Can the mortgage market crash again?

In fact, the final rules are not as strict as originally proposed. With the housing recovery still in its infancy and facing rising interest rates, regulators were concerned about tightening an already tight lending environment. So could we have another epic crash?

“In the short run, over the next half decade to decade, it’s going to be extremely unlikely, virtually impossible for that to happen because all the programs that created the bubble are outlawed now,” said David Stevens, CEO of the Mortgage Bankers Association. “What really concerns me is how are people going to behave outside the QM protection.”

(Read more: Why shut down Fannie and Freddie now?)

Lenders can still operate outside the QM rules but don’t get the same legal protections in cases of default, and they cannot sell the loans to Fannie and Freddie. They need to hold on to the risk. Still, the non-QM market is growing even before the QM rules take effect in January.

The leader of this movement is Date himself. He formed a firm, Fenway Summer, to launch the new mortgage products.

“I think the best credit models, the ones that really pay for themselves in terms of risk-adjusted returns over time, are the ones where you make great credit decisions and then you actually bear the risk of those decisions working out well or working out poorly,” said Date, adding that he is optimistic about this new market.

Loans outside QM will be more costly but will offer investors greater returns. They will still have to comply with ability-to-repay but not the QM standards. Therefore, borrowers who may have very large assets but little to no income could qualify. Interest-only, adjustable-rate mortgages would also fall into this category.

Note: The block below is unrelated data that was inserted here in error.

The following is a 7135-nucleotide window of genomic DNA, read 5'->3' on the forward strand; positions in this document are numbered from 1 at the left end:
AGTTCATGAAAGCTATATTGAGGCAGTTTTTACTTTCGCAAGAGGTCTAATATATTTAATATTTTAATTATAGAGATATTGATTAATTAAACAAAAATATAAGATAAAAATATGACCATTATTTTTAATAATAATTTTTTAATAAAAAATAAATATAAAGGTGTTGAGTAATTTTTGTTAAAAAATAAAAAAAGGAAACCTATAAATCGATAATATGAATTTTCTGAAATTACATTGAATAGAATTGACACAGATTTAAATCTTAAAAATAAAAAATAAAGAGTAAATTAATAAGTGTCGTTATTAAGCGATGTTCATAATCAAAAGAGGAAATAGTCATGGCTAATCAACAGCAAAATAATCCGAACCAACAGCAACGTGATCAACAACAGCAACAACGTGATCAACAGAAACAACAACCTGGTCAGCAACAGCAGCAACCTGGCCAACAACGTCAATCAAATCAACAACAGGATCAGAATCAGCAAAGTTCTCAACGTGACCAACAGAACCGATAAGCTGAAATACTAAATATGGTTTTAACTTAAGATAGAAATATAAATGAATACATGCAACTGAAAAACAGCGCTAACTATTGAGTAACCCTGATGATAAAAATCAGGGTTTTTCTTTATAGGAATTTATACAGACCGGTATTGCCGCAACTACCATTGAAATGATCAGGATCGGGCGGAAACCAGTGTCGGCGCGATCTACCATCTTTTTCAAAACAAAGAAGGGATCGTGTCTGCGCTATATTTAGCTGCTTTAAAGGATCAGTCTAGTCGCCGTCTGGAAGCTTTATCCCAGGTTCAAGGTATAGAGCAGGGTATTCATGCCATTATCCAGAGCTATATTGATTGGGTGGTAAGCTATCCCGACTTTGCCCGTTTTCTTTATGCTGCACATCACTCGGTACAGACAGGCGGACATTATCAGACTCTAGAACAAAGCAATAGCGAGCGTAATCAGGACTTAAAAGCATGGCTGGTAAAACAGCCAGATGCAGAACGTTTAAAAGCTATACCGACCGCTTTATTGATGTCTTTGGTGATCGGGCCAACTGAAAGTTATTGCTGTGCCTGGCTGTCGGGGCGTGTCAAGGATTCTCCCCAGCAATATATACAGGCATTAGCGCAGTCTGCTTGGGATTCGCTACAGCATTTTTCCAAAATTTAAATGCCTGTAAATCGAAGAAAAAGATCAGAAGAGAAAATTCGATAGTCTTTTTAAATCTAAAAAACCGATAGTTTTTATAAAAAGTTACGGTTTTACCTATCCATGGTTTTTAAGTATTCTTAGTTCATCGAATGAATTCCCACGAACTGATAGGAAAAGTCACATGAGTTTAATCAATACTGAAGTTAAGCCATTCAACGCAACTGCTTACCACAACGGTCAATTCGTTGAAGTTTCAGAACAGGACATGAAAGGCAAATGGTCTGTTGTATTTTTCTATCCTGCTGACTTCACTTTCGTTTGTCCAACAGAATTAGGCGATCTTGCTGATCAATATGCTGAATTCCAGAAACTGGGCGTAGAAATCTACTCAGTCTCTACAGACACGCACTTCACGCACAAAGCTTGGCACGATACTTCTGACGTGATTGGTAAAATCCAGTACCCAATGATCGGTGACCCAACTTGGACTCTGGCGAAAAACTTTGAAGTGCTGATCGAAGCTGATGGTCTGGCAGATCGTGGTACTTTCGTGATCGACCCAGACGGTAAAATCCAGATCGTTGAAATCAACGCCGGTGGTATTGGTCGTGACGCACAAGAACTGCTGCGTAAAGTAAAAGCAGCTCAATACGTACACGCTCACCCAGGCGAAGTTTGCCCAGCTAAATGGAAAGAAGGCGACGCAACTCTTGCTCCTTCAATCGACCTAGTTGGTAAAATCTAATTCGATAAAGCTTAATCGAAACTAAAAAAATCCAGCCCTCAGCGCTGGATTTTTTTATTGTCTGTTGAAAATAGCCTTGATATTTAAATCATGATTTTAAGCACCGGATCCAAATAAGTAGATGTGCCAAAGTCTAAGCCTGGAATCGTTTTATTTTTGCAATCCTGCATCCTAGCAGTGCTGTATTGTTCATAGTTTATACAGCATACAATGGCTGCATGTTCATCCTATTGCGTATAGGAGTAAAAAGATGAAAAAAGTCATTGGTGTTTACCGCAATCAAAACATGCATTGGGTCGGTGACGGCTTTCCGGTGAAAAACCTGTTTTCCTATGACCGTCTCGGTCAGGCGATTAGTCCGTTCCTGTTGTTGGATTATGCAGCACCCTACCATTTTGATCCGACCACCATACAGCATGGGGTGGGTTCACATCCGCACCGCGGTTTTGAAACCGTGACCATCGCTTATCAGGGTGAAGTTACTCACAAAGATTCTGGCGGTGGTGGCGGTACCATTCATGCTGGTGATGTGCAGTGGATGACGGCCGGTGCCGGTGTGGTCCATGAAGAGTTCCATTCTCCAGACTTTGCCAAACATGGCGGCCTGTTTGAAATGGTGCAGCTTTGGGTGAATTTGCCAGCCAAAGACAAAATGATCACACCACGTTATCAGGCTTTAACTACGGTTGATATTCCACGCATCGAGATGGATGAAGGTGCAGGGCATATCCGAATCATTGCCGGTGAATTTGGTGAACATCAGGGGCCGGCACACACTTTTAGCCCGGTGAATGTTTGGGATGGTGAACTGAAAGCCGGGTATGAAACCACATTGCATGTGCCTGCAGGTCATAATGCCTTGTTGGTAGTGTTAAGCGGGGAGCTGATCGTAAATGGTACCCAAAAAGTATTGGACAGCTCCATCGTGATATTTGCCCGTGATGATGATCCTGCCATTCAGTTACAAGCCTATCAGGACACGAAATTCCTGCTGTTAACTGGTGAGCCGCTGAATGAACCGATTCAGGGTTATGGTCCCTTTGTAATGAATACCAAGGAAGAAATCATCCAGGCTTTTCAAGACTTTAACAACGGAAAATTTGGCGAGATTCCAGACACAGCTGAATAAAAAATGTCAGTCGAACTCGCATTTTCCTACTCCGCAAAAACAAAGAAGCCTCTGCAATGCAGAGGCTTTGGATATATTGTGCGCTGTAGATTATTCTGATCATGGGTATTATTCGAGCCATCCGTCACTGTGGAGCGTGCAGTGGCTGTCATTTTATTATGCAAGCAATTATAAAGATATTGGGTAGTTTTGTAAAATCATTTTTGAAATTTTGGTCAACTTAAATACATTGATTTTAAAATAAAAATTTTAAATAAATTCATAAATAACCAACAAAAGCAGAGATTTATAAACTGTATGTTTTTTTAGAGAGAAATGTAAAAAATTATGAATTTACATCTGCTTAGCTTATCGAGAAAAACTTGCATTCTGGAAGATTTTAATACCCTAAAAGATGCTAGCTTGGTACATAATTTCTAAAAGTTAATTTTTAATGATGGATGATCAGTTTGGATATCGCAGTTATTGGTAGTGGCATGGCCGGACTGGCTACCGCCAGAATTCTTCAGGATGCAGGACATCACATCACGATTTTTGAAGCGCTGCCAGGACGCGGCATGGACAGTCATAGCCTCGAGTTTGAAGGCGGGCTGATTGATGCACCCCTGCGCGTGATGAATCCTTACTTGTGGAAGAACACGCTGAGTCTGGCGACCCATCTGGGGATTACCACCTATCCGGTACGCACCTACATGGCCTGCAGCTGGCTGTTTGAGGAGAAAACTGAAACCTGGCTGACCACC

“I am quite confident that a senior funding market will develop for non-QM loans—I have no doubt about that at all,” Date said. “It is simply too big of a market.”

Wells Fargo will also operate outside QM for some loans.

“When you look at the entire profile of the borrower, we can be comfortable they have the ability to repay even though their income by itself may not fall into the standard dictated by the qualified mortgage,” said Codel, who added that non-QM loans may be an even safer product because lenders will hold more risk and be subject to legal action in the case of a loan failure.

(Read more: Map: Tracking the recovery)

Still, the non-QM market does open the doors for lenders seeking higher returns through higher risk, which is how much of the recent trouble began, at least in the mortgage-backed securities trading space. Regulations for investors in loans are still being finalized, but recent proposals follow the QM standards.

“That is where I think drawing the boundaries around the rules can be a good thing but it can also set up bad behaviors outside those boundaries, and we’re going to see those kinds of institutions being created, I’m confident of it,” said Stevens.

By CNBC’s Diana Olick. Follow her on Twitter @Diana_Olick.


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